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Protecting the Lungs of Premature Infants

Enzyme prevents inflammation and damage, three new studies show

WEDNESDAY, May 5, 2004 (HealthDayNews) -- New research shows an enzyme called superoxide dismutase, which protects the body from destructive free radicals, plays a key role in preventing inflammation that causes lung damage in premature infants.

The findings, from three studies by researchers at Duke University Medical Center and the Medical College of Wisconsin, could help in the development of new treatments to control this kind of inflammation and protect the lungs of premature infants.

The studies were presented at the Pediatric Academic Societies' annual meeting this week in San Francisco.

Superoxide dismutase reacts with free radicals and converts them into harmless byproducts. In experiments with lung cells, the researchers found turning on the gene that produces superoxide dismutase could partly prevent damage to lung cells caused by free radicals.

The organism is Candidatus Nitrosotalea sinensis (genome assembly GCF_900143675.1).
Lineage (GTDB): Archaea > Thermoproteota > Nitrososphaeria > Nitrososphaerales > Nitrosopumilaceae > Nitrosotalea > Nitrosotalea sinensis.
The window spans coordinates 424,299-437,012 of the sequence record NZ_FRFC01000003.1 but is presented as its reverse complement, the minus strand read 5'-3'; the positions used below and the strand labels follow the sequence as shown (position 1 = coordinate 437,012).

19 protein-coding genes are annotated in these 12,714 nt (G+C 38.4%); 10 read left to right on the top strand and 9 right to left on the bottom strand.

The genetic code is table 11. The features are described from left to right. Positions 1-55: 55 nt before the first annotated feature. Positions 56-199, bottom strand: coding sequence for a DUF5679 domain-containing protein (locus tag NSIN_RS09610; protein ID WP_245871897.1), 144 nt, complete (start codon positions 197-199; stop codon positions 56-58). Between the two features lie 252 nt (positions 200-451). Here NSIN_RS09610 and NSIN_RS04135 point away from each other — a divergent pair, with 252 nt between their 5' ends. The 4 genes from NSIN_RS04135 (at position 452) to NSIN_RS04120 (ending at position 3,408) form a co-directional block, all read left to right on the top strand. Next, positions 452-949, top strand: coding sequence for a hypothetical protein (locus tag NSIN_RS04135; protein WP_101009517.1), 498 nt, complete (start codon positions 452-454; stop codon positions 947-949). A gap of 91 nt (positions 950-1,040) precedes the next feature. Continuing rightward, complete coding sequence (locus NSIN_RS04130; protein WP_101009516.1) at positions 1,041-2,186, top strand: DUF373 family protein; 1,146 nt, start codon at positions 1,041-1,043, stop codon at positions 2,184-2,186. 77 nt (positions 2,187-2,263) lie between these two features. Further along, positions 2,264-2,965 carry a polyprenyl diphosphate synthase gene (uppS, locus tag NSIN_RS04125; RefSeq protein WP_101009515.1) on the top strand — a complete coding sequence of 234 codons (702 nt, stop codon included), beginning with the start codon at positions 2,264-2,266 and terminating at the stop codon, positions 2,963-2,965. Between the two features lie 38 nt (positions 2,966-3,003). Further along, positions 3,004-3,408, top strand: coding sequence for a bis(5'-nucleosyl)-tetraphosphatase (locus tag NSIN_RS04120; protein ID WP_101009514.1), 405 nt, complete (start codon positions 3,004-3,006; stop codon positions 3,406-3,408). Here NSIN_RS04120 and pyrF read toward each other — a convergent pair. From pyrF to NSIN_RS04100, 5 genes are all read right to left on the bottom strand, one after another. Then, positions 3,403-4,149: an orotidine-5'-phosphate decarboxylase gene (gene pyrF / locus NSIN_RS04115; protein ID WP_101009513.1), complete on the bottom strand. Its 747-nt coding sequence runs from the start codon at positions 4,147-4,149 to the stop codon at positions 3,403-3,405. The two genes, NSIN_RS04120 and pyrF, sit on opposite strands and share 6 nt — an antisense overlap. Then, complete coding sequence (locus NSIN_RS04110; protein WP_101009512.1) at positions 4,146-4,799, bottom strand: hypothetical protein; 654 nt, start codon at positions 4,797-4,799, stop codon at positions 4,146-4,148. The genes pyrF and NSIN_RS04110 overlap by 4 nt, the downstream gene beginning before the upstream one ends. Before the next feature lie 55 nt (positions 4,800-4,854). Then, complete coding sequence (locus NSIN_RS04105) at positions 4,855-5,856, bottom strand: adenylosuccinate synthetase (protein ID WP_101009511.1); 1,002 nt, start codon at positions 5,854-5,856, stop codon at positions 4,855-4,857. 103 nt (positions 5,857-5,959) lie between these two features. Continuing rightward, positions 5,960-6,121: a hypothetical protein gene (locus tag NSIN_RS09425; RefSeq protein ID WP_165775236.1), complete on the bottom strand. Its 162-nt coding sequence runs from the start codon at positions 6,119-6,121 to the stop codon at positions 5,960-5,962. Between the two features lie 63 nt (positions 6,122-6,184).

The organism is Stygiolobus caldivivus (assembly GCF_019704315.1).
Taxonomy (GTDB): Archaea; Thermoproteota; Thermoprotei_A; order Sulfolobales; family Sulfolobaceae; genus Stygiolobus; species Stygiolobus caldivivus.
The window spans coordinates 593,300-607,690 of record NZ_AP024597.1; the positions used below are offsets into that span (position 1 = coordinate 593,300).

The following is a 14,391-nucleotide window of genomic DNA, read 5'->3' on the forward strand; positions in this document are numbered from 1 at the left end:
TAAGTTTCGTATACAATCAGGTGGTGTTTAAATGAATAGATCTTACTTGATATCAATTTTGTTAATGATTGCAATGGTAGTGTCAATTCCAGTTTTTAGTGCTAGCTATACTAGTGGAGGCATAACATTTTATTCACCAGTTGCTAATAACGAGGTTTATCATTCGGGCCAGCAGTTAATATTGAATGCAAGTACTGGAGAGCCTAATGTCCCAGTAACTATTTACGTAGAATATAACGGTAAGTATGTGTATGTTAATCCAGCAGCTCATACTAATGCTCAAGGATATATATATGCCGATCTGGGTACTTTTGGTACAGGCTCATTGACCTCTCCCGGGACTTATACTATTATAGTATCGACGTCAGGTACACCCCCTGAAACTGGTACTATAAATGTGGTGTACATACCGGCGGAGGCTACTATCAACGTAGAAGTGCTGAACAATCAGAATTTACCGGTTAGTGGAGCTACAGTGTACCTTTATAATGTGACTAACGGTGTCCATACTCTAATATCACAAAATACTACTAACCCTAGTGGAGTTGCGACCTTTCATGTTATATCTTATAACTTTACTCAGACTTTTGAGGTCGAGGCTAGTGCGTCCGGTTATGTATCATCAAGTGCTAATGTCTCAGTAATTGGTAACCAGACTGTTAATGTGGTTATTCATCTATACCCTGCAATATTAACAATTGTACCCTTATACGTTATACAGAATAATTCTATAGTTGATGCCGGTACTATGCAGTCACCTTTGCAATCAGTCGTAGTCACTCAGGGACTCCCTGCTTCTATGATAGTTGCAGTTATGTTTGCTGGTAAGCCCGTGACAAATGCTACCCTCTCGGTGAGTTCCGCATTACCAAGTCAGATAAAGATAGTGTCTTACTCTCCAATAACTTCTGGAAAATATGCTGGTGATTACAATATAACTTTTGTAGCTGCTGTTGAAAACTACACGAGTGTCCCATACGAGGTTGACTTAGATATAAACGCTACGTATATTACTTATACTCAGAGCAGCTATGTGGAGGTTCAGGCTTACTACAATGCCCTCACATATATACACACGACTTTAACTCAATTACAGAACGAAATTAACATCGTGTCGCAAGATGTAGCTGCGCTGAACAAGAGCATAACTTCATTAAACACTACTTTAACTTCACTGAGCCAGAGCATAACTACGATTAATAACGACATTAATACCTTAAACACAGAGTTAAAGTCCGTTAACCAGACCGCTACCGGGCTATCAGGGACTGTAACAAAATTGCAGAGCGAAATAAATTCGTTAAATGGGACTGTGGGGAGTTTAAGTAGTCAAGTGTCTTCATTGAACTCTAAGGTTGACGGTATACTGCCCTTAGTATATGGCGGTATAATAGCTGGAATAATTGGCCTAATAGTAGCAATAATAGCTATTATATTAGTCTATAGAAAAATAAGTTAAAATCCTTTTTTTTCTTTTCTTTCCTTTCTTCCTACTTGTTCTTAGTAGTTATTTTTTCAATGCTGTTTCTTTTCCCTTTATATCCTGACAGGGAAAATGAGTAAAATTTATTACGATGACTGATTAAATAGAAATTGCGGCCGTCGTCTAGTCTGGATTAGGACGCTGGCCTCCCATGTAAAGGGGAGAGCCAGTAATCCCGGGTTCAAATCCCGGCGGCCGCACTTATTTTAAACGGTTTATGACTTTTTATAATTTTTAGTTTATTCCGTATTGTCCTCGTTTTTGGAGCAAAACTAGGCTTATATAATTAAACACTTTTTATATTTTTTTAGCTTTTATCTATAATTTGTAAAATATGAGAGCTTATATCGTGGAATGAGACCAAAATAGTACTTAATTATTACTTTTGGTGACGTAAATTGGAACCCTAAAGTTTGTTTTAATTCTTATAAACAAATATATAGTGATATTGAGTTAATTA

Superoxide disumtase may also encourage lung development. Transgenic mice with an extra copy of the superoxide disumutase gene had better blood vessel growth in their lungs than normal mice when both groups of mice were exposed to a 95 percent oxygen environment for a week, the researchers found.

More information

The American Medical Association has more about premature infants.

SOURCE: Duke University, news release, May 3, 2004
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